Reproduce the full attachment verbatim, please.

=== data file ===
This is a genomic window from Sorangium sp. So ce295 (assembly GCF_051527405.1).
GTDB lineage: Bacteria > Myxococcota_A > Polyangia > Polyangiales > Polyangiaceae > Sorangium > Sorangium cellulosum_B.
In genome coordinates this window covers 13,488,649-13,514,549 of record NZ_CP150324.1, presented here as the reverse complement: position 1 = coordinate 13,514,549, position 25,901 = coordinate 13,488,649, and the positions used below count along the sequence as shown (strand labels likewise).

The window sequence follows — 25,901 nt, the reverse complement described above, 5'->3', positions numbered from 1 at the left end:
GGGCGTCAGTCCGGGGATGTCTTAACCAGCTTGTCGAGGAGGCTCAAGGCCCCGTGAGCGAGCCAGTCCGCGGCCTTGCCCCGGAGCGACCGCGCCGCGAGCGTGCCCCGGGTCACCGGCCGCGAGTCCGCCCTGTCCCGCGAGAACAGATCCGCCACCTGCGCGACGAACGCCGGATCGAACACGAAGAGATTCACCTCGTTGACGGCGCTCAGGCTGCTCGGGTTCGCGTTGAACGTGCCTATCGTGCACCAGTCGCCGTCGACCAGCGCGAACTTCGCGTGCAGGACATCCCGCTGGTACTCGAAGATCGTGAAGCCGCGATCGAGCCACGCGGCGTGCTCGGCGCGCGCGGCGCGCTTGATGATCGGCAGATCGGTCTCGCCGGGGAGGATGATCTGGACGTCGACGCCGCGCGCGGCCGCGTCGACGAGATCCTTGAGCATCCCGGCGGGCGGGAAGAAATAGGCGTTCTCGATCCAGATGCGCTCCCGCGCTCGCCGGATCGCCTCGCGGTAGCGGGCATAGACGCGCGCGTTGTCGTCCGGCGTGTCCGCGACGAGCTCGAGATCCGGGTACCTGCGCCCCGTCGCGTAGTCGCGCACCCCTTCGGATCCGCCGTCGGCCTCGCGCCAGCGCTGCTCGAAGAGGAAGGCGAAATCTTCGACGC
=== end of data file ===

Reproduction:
This is a genomic window from Sorangium sp. So ce295 (assembly GCF_051527405.1).
GTDB lineage: Bacteria > Myxococcota_A > Polyangia > Polyangiales > Polyangiaceae > Sorangium > Sorangium cellulosum_B.
In genome coordinates this window covers 13,488,649-13,514,549 of record NZ_CP150324.1, presented here as the reverse complement: position 1 = coordinate 13,514,549, position 25,901 = coordinate 13,488,649, and the positions used below count along the sequence as shown (strand labels likewise).

The window sequence follows — 25,901 nt, the reverse complement described above, 5'->3', positions numbered from 1 at the left end:
GGGCGTCAGTCCGGGGATGTCTTAACCAGCTTGTCGAGGAGGCTCAAGGCCCCGTGAGCGAGCCAGTCCGCGGCCTTGCCCCGGAGCGACCGCGCCGCGAGCGTGCCCCGGGTCACCGGCCGCGAGTCCGCCCTGTCCCGCGAGAACAGATCCGCCACCTGCGCGACGAACGCCGGATCGAACACGAAGAGATTCACCTCGTTGACGGCGCTCAGGCTGCTCGGGTTCGCGTTGAACGTGCCTATCGTGCACCAGTCGCCGTCGACCAGCGCGAACTTCGCGTGCAGGACATCCCGCTGGTACTCGAAGATCGTGAAGCCGCGATCGAGCCACGCGGCGTGCTCGGCGCGCGCGGCGCGCTTGATGATCGGCAGATCGGTCTCGCCGGGGAGGATGATCTGGACGTCGACGCCGCGCGCGGCCGCGTCGACGAGATCCTTGAGCATCCCGGCGGGCGGGAAGAAATAGGCGTTCTCGATCCAGATGCGCTCCCGCGCTCGCCGGATCGCCTCGCGGTAGCGGGCATAGACGCGCGCGTTGTCGTCCGGCGTGTCCGCGACGAGCTCGAGATCCGGGTACCTGCGCCCCGTCGCGTAGTCGCGCACCCCTTCGGATCCGCCGTCGGCCTCGCGCCAGCGCTGCTCGAAGAGGAAGGCGAAATCTTCGACGC